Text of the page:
It was little more than a month ago when the Biden Administration unleashed its draft guidelines for applying the march-in provisions of the Bayh-Dole Act. For more than 43 years, the law was implemented as written. Every Administration—including the Biden Administration—rejected repeated attempts to misuse the law so the government could license copiers when critics felt that a product based on a federally-funded invention was too expensive. This was mainly sought under the guise of lowering drug prices. Even though the Administration issued a stinging denial of the most recent attempt last March, in December it reversed course.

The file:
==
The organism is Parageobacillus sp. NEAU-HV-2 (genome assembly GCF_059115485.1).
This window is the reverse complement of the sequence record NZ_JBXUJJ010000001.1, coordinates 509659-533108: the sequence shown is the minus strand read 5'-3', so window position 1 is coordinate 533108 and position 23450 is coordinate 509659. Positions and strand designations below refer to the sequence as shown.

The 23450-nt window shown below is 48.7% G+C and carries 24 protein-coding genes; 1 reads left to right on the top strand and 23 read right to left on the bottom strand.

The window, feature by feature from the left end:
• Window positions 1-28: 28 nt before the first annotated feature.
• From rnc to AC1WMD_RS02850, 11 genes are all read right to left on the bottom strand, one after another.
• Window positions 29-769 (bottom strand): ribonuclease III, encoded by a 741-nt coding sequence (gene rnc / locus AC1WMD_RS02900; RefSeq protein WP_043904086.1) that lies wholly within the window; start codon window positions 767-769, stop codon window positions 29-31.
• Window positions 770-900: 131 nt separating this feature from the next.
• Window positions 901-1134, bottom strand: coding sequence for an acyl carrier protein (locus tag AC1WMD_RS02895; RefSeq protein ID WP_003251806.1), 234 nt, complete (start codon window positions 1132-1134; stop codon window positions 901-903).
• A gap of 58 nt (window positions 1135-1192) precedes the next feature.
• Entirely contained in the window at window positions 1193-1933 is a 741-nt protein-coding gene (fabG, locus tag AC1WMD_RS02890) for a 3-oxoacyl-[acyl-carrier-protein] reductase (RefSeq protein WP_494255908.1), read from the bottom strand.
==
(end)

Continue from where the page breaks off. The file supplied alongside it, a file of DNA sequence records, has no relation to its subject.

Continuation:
- Other Barks & Bites for Friday, February 23: Intel and Microsoft Announce Landmark Chip and IP Deal; Court Overturns $1 Billion Copyright Infringement Ruling Against Cox; and Reddit and Google Set to Announce AI Content Licensing Agreement
- Members of Congress Blast Biden on March-In Proposal and Pandemic Accord
- Rader’s Ruminations: The Most Striking (and Embarrassing) Legal Mistake in Modern Patent Law
- Supreme Court Denies Five IP Petitions on Issues from IPR Joinder to Contributory Trademark Infringement
- ‘Where Are the Designers on This?’: Some Post-Argument Thoughts on LKQ v. GM